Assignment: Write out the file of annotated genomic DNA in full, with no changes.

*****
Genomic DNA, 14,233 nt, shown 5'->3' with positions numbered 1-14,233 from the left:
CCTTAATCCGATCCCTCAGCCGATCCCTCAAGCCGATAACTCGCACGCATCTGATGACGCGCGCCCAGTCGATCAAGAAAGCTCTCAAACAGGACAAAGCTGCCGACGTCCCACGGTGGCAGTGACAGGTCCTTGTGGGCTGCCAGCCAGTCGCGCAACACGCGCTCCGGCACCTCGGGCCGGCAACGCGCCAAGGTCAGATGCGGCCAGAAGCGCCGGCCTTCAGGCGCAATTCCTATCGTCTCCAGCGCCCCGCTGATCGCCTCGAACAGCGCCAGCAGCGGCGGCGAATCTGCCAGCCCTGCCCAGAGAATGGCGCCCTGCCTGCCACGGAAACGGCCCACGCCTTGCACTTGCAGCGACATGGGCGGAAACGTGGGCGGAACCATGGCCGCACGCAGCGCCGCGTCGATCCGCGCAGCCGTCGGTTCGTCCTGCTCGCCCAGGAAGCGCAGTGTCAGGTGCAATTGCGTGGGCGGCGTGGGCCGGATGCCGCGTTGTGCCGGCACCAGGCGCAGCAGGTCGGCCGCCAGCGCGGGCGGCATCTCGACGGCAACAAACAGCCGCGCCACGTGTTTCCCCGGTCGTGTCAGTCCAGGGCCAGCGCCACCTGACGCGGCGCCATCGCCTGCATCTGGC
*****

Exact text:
Genomic DNA, 14,233 nt, shown 5'->3' with positions numbered 1-14,233 from the left:
CCTTAATCCGATCCCTCAGCCGATCCCTCAAGCCGATAACTCGCACGCATCTGATGACGCGCGCCCAGTCGATCAAGAAAGCTCTCAAACAGGACAAAGCTGCCGACGTCCCACGGTGGCAGTGACAGGTCCTTGTGGGCTGCCAGCCAGTCGCGCAACACGCGCTCCGGCACCTCGGGCCGGCAACGCGCCAAGGTCAGATGCGGCCAGAAGCGCCGGCCTTCAGGCGCAATTCCTATCGTCTCCAGCGCCCCGCTGATCGCCTCGAACAGCGCCAGCAGCGGCGGCGAATCTGCCAGCCCTGCCCAGAGAATGGCGCCCTGCCTGCCACGGAAACGGCCCACGCCTTGCACTTGCAGCGACATGGGCGGAAACGTGGGCGGAACCATGGCCGCACGCAGCGCCGCGTCGATCCGCGCAGCCGTCGGTTCGTCCTGCTCGCCCAGGAAGCGCAGTGTCAGGTGCAATTGCGTGGGCGGCGTGGGCCGGATGCCGCGTTGTGCCGGCACCAGGCGCAGCAGGTCGGCCGCCAGCGCGGGCGGCATCTCGACGGCAACAAACAGCCGCGCCACGTGTTTCCCCGGTCGTGTCAGTCCAGGGCCAGCGCCACCTGACGCGGCGCCATCGCCTGCATCTGGC